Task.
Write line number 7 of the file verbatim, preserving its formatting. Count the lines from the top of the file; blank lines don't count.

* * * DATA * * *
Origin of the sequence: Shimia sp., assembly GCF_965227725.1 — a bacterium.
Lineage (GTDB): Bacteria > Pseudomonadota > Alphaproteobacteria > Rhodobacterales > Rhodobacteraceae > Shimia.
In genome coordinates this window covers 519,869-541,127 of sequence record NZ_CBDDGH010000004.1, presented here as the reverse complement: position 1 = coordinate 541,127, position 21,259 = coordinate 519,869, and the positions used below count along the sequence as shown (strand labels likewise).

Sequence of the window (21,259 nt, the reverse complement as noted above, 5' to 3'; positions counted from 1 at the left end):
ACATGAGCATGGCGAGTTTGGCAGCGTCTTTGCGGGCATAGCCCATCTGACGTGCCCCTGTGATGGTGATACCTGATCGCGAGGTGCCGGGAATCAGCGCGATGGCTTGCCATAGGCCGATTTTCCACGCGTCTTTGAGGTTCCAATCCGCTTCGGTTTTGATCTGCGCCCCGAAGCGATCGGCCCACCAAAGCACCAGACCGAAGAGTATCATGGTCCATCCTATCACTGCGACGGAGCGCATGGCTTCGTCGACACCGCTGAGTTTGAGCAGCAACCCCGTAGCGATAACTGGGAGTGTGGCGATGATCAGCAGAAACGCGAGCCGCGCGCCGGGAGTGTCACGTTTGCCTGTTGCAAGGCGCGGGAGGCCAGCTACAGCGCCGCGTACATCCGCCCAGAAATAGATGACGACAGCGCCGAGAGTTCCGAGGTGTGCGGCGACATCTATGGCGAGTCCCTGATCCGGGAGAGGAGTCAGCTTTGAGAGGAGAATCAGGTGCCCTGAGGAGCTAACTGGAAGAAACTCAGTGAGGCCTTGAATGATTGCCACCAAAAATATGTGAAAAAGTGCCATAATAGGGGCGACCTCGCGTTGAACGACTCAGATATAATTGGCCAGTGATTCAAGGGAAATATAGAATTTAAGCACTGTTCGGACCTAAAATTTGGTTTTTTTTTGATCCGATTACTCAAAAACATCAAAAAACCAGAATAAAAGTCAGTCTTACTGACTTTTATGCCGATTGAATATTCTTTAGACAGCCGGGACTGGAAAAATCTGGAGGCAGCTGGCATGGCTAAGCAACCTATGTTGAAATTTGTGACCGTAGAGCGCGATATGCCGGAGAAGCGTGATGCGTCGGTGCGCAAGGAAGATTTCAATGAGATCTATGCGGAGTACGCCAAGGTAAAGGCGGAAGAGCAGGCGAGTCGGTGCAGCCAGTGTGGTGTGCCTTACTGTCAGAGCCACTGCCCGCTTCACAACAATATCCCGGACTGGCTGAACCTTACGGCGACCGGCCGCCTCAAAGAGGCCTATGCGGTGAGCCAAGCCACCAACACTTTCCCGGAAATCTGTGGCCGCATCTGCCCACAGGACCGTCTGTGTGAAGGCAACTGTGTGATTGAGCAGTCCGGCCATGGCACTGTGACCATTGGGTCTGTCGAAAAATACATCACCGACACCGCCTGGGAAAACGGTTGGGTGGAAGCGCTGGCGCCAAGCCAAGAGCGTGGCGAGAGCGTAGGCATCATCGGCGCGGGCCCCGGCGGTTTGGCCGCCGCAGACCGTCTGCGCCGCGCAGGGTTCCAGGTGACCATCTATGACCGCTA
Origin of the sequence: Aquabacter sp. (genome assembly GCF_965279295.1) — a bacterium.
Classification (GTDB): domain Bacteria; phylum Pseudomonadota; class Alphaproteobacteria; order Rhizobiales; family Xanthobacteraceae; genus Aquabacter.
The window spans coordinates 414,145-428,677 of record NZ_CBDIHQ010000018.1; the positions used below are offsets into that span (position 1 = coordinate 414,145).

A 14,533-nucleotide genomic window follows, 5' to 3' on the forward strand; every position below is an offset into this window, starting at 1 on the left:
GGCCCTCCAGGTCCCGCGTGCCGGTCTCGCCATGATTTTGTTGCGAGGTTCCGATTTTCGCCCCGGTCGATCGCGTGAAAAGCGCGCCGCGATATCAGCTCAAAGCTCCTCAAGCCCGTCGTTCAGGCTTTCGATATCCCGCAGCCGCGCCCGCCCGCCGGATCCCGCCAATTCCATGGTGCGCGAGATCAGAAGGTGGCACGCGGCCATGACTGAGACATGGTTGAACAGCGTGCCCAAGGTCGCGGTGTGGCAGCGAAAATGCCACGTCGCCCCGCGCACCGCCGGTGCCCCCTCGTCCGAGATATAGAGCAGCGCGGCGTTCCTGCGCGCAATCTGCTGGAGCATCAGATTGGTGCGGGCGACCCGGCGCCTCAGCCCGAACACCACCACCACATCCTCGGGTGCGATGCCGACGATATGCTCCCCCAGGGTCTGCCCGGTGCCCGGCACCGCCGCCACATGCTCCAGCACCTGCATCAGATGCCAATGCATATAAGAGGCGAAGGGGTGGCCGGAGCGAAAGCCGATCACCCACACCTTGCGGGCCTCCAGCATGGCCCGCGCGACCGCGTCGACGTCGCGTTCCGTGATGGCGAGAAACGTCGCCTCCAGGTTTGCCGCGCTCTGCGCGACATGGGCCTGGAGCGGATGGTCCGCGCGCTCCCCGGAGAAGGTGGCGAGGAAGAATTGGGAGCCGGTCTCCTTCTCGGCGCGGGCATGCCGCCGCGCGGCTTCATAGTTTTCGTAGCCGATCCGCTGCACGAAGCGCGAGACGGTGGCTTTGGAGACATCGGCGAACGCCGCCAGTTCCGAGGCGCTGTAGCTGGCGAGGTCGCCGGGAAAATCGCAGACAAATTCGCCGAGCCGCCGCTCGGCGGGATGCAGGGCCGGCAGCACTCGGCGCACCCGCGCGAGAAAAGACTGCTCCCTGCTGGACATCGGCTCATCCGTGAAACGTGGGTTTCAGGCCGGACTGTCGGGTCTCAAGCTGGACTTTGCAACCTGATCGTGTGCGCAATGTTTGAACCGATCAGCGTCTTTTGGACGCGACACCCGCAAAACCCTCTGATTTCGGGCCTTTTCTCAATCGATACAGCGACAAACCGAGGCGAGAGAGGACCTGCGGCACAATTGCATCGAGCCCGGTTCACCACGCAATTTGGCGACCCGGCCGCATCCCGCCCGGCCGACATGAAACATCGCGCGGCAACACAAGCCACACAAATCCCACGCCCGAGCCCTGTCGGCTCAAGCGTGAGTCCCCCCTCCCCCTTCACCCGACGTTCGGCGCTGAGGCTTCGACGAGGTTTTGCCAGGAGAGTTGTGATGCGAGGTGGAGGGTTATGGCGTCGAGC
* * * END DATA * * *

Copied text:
Classification (GTDB): domain Bacteria; phylum Pseudomonadota; class Alphaproteobacteria; order Rhizobiales; family Xanthobacteraceae; genus Aquabacter.